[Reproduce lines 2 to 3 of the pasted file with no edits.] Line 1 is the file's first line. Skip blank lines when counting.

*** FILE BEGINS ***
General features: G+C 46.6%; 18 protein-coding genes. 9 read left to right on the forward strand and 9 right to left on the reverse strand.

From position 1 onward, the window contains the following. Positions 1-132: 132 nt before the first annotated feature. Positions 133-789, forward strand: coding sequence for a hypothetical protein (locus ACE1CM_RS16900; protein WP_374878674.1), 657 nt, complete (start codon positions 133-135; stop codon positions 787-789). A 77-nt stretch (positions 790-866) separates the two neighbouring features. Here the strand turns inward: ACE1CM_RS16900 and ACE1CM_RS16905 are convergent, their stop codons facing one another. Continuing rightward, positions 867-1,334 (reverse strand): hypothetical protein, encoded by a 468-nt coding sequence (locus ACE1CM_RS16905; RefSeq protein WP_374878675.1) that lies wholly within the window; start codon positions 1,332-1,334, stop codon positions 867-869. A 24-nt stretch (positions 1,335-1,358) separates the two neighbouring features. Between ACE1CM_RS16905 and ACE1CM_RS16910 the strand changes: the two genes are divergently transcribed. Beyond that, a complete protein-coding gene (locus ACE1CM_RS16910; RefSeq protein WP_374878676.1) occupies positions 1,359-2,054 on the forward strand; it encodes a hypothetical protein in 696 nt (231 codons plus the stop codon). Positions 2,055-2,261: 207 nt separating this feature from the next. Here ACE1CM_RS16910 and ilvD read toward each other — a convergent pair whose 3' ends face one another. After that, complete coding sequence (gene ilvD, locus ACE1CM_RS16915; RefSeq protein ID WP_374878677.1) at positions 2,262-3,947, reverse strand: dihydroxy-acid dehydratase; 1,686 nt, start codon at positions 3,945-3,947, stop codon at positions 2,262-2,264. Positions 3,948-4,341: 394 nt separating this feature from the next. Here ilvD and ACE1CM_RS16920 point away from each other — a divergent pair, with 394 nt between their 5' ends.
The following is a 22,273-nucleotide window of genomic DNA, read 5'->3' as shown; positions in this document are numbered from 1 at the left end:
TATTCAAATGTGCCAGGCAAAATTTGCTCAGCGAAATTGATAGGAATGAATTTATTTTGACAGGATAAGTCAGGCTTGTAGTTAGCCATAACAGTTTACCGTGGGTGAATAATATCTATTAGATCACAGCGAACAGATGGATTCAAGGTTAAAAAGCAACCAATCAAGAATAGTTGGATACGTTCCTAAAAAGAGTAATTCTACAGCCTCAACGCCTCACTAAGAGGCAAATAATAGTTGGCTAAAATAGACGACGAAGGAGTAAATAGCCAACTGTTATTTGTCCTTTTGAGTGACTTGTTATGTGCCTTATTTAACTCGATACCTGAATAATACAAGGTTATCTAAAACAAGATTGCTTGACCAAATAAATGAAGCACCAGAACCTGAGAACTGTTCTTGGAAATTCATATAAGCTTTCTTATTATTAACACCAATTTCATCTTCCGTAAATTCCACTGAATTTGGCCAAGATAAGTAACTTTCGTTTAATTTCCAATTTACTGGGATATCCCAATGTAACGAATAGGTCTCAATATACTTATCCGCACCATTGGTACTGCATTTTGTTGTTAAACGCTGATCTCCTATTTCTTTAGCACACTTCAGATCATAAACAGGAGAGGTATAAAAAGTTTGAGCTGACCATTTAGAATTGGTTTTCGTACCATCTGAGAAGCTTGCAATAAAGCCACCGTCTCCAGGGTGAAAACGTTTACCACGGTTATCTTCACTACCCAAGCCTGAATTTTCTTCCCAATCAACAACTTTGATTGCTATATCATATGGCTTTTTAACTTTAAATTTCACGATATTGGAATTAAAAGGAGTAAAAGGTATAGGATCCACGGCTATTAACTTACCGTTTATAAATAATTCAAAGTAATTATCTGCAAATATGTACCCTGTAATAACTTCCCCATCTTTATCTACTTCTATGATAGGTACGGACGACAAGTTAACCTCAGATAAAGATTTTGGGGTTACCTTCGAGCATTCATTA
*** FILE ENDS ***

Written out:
From position 1 onward, the window contains the following. Positions 1-132: 132 nt before the first annotated feature. Positions 133-789, forward strand: coding sequence for a hypothetical protein (locus ACE1CM_RS16900; protein WP_374878674.1), 657 nt, complete (start codon positions 133-135; stop codon positions 787-789). A 77-nt stretch (positions 790-866) separates the two neighbouring features. Here the strand turns inward: ACE1CM_RS16900 and ACE1CM_RS16905 are convergent, their stop codons facing one another. Continuing rightward, positions 867-1,334 (reverse strand): hypothetical protein, encoded by a 468-nt coding sequence (locus ACE1CM_RS16905; RefSeq protein WP_374878675.1) that lies wholly within the window; start codon positions 1,332-1,334, stop codon positions 867-869. A 24-nt stretch (positions 1,335-1,358) separates the two neighbouring features. Between ACE1CM_RS16905 and ACE1CM_RS16910 the strand changes: the two genes are divergently transcribed. Beyond that, a complete protein-coding gene (locus ACE1CM_RS16910; RefSeq protein WP_374878676.1) occupies positions 1,359-2,054 on the forward strand; it encodes a hypothetical protein in 696 nt (231 codons plus the stop codon). Positions 2,055-2,261: 207 nt separating this feature from the next. Here ACE1CM_RS16910 and ilvD read toward each other — a convergent pair whose 3' ends face one another. After that, complete coding sequence (gene ilvD, locus ACE1CM_RS16915; RefSeq protein ID WP_374878677.1) at positions 2,262-3,947, reverse strand: dihydroxy-acid dehydratase; 1,686 nt, start codon at positions 3,945-3,947, stop codon at positions 2,262-2,264. Positions 3,948-4,341: 394 nt separating this feature from the next. Here ilvD and ACE1CM_RS16920 point away from each other — a divergent pair, with 394 nt between their 5' ends.
The following is a 22,273-nucleotide window of genomic DNA, read 5'->3' as shown; positions in this document are numbered from 1 at the left end: